More than half of B2B marketing budgets are devoted to building and maintaining relationships with new customers, but only a quarter of B2B marketers say their relationships are akin to a happy marriage.
That’s according to new research from Skout carried out by Sapio Research, which reveals that of the 200 sales and marketing pros interviewed, 8% reckoned they were going through a bitter divorce or separation; 7% were on the rocks; 8% were having ‘difficulties’ with their customer relationships. This is a surprise considering nearly all marketers are heavily invested in building and creating relationships at key stages of the customer lifecycle. 14% added that they were casually dating or still at the first date stage of the relationship, whilst 14% said would ‘swipe right’ if using a dating app.
The impact of a relationship that’s on the rocks is clear. 41% felt the biggest risk was dissatisfied customers, a third said it resulted in poor prospect to customer conversion, another third stated it was likely to result in falling profitability and missing revenue targets. Despite these impacts, 97% of marketers agreed that good business relationships are crucial in B2B marketing.
The early stages of the customer journey prove critical when allocating budgets. 94% of respondents say that their business is effective at forging and nurturing relationships during the ‘interaction’ and the ‘awareness’ stage. But effectiveness drops as the customer journey matures – 77% effective at the ‘advocacy’ stage – indicating that it’s harder to keep customers on side the longer they’re with you.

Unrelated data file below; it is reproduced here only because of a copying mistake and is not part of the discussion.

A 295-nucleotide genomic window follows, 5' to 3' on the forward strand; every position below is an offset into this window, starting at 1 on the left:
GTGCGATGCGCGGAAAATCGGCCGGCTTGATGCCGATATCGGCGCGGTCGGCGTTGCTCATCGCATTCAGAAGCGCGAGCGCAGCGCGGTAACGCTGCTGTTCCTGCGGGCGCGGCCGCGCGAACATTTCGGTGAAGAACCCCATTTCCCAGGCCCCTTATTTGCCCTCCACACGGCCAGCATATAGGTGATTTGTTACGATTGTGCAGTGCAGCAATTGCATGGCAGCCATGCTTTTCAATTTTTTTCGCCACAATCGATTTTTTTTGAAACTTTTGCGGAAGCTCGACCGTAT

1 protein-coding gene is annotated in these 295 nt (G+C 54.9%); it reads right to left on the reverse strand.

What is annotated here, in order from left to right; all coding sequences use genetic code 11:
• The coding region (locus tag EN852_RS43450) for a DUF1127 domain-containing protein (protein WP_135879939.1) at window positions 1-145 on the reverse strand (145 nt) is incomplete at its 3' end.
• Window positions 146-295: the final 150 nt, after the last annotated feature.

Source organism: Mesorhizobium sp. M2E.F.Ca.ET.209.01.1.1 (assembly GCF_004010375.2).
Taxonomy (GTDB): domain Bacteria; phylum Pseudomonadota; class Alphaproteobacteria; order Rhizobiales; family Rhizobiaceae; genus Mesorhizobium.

As part of the research, Skout identified the risks to customer relationships at each stage of journey, with the results clearly showing where B2B marketers are falling short.
When it comes to retention, marketers do not appear to understand the value of building advocate programmes. Despite a lower cost of sale and the strength of case studies in convincing new customers to buy, 33% of companies have no dedicated customer loyalty or advocate programme in place. And 28% fail to monitor engagement or feedback to spot potential advocates.
Rob Skinner, MD of Skout, says “B2B relationship marketing is making a comeback. Potentially part of a backlash against too much automation, buyers are looking for that human touch and connection. And while not every customer might be worth a fling, marketers need to profile their audiences carefully to ensure that they’re investing in long term, exclusive, mutually beneficial marriages of convenience and are not two timed.”
Budget constraints are blamed for getting in the way forging stronger relationships with customers according to half of respondents, but a further 38% blame lack of data/insights, people resource (37%) and lack of a clear strategy (37%).
So where are marketers focusing those limited budgets? In the past year, over half have used customer surveys, 39% identified where their customers are on the journey, 36% put budget to audience research and 27% into persona and audience mapping.